Tuesday, August 22, 2017

Handing out energy drinks at kids' sport is a load of Red Bull

One of the simple pleasures of being a parent (depending on your point of view) is spending the weekend experiencing the careers of others under the guise of children's sport. Get the taxi ready to ferry kids back and forth to the venue, play the role of a medic with ice-pack and Band-Aids on hand, coach and cater (those oranges don't slice themselves).
I don't expect to have to play the role of public health advocate. I want my children to play sport in an environment free from the food politics that inhabits much of my own professional life.
So, imagine my disgust to see the relative serenity of the local soccer match ambushed by a couple of young people handing out free drinks high in sugar and caffeine to the families watching their kids playing soccer.
This type of marketing is actually in breach of the voluntary Australian Beverages Council's industry commitment on energy drinks, which provides guidelines for the responsible marketing and promotion of energy drinks to which members agree to be bound. These guidelines are meant to ensure that marketing and advertising activities of energy drinks are not directed at children.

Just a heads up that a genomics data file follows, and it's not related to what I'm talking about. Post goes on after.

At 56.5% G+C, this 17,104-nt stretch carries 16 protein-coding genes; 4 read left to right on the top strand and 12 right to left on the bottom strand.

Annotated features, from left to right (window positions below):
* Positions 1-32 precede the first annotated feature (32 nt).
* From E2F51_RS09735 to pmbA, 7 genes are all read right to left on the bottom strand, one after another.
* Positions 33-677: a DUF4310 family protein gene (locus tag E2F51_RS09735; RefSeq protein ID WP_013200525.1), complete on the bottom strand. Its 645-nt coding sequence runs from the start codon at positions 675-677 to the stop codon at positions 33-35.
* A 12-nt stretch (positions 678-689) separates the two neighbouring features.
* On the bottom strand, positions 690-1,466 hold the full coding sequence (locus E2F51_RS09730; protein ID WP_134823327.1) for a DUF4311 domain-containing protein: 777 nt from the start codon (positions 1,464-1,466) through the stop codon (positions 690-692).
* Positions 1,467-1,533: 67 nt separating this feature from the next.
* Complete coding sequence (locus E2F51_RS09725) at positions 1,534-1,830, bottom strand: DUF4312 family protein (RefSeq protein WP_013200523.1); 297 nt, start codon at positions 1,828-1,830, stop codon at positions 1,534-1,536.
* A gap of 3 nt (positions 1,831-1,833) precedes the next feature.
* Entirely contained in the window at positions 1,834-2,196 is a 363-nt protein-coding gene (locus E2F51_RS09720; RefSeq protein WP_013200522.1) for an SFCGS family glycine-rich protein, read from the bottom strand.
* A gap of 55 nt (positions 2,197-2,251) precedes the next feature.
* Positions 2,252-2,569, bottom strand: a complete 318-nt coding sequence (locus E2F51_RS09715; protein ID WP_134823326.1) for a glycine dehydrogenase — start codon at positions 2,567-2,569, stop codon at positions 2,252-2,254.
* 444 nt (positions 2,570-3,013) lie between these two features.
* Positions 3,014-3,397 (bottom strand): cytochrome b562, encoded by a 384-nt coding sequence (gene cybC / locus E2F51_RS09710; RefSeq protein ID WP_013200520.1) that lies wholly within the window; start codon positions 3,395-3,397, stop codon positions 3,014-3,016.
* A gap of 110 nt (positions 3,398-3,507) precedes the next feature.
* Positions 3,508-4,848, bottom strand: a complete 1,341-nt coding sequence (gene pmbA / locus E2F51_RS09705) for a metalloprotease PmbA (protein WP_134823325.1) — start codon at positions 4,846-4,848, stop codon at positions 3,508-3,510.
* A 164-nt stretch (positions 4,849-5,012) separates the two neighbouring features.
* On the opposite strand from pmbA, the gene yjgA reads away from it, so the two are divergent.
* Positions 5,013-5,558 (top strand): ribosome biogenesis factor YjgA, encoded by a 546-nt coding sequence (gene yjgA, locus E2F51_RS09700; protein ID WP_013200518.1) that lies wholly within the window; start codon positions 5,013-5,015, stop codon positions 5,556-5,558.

In this instance, the promotion targeted what was clearly a junior sporting event where the participants – and a large number of spectators – were children.
This is why everyone in public health has legitimate concerns about self-regulation and industry involvement in policy areas such as food-labelling, advertising and the much-maligned 'Health Star Rating' system.
Industry is clearly not concerned with the health of their consumers; they are only interested in their own bottom line. This compromises any role they may have in shaping policies designed to improve health.
So next time Red Bull turns up at the local soccer game, I'll be suggesting they get their wings on and fly away. I want my kids sport sugar-free, thanks.
ADAVB CEO Clinical A/Prof Matthew Hopcraft